It is stating the obvious—but 2020 was a crazy and unprecedented year in many ways. The Covid-19 pandemic shut the world down and forced businesses to adapt quickly. The near instantaneous shift to a completely remote work-from-home business model enabled many businesses to continue operations, but it also required organizations to rethink how employees connect to and interact with applications and data, and the security implications of doing so from computers connected to consumer wireless routers communicating across the public internet.
Digital transformation was gaining momentum even before the pandemic hit, but most organizations were either in the very early stages or were still planning to begin digital transformation efforts at some point in the future. Overnight, those businesses were forced to accelerate digital transformation. Suddenly, the cloud and SaaS (software-as-a-service) applications became crucial for productivity.
While the cloud and SaaS applications enable productivity, there are a variety of security concerns that come with using them, combined with the security implications of essentially obliterating the network and relying on the public internet as the backbone of the company infrastructure. The legacy security solutions, and network configuration and monitoring tools simply don’t have the scalability and automation necessary.
Securing Digital Transformation
That is where newer concepts like SASE—Secure Access Service Edge—and zero trust and come into play. SASE plays an essential role in enabling organizations to adapt to more modern network architecture and enable digital transformation securely. Zero trust extends the concept of least privileged access and embraces a model of never trust, always verify to continuously validate that the people, applications, and services accessing your applications and data are authorized to do so.
According to research from ESG, the percentage of employees working remotely more than tripled from 19% to 61% as a result of the pandemic. The same study also found that cloud usage has become virtually ubiquitous, with 94% of organizations stating that they use public cloud services like SaaS and IaaS (infrastructure-as-a-service).
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The Dell’Oro Group projects that the SASE market will grow to more than $5 billion annually by 2024—a result of its established momentum, accelerated by the shift to remote work during the pandemic.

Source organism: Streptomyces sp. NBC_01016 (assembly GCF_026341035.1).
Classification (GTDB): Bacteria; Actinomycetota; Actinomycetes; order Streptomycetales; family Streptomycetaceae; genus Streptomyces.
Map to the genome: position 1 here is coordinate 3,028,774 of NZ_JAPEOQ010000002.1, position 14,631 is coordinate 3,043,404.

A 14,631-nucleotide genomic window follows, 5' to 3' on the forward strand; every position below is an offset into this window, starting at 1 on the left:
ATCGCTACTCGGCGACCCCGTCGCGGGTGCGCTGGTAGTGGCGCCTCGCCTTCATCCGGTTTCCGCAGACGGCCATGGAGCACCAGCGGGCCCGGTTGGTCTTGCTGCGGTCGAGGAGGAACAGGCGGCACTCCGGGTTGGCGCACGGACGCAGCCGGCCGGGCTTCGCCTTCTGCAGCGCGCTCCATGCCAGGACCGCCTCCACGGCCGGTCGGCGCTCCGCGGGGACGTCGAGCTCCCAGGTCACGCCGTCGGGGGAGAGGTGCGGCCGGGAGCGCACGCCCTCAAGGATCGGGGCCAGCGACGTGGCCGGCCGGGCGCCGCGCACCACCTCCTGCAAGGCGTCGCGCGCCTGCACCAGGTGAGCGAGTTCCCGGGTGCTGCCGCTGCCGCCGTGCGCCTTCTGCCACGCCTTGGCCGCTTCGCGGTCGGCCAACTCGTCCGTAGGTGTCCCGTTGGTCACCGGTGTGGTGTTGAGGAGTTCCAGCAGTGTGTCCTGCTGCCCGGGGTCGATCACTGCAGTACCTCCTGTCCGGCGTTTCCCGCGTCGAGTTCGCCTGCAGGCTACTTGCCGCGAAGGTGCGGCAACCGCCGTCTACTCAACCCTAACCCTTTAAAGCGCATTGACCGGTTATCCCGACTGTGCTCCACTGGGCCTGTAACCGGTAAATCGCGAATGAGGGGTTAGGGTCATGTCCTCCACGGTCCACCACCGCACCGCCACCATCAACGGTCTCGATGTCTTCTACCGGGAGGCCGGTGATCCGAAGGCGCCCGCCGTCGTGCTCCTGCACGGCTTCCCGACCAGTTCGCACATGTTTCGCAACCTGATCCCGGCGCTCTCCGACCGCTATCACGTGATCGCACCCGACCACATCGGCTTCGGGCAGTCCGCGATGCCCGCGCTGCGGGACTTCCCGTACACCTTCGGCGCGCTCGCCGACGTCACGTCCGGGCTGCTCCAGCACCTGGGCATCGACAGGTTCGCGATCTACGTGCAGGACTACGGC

SaaS Security Concerns
As organizations migrate to the cloud and embrace SaaS platforms and applications, cyber attackers adapt the threat landscape to match. Analysis by Menlo Security reveals a consistent increase in attacks that leverage a legitimate SaaS platform since 2019. According to Menlo Security, nearly 6 out 10 (59%) of attacks leveraged a legitimate SaaS service to launch the attack.
Another element of SaaS and SASE is understanding that the network perimeter is dead. Even before the pandemic, the rise of laptops and mobile devices, and the ability to connect to cloud services from a hotel or coffee shop meant that the traditional model of “inside” or “outside” of the network was essentially dead. Covid-19 put the final nail in that coffin. Now, every individual user is his or her own network perimeter. Every computer or mobile device represents the “edge” of the network.
That provides significant benefits in terms of productivity, and the freedom and flexibility to work from anywhere at any time, but also comes with security implications. A survey of IT decision makers by Menlo Security found that 86% of respondents agree that attacks on mobile devices are becoming more frequent and sophisticated, and that the number of different ways mobile devices are being attacked is increasing. More than three fourths (76%) believe that end users are more open to attacks on mobile devices than they were a year ago.
“The perimeter of the past no longer exists and remote work is now the mainstream, making it imperative that organizations take a hard look at their existing security solutions and stop accepting the ‘almost secure’,” said Menlo Security’s CEO, Amir Ben-Efraim. “We’re thrilled to expand on our existing relationship with VMware and provide customers with truly unmatched cloud security so we can move towards a future of 100% security.”
Benefits of SASE
SASE improves security for digital transformation and the growing onslaught of threats targeting cloud services and SaaS applications by consolidating the benefits of multiple network security layers into the architecture of the cloud itself.
There are a variety of benefits for organizations to consider with SASE:
- Provides a malware-free internet experience
- User experience and simplicity of management is a key outcome
- Provides control and visibility for sanctioned and unsanctioned applications
- Provides a zero trust way of accessing private applications without the clunkiness of VPN infrastructure
- Lowers total cost of ownership and maximizes ROI (return on investment)
Delivering these capabilities from a cloud-native, cloud-delivered platform provides the performance and scalability necessary to defend cloud services and SaaS platforms. It also provides centralized policy management and configuration, as well as consistent enforcement at the edge—whoever and wherever that may be.
Future of Security
The digital transformation trend in general, and the dramatic shift to remote work resulting from the Covid-19 pandemic are driving massive shifts in the attack surface and threat landscape. The resulting change in network architecture and infrastructure yields a variety of benefits, but also introduces a number of unique security concerns. Security solutions like SASE represent the future of security and enable organizations to adopt digital transformation without sacrificing protection.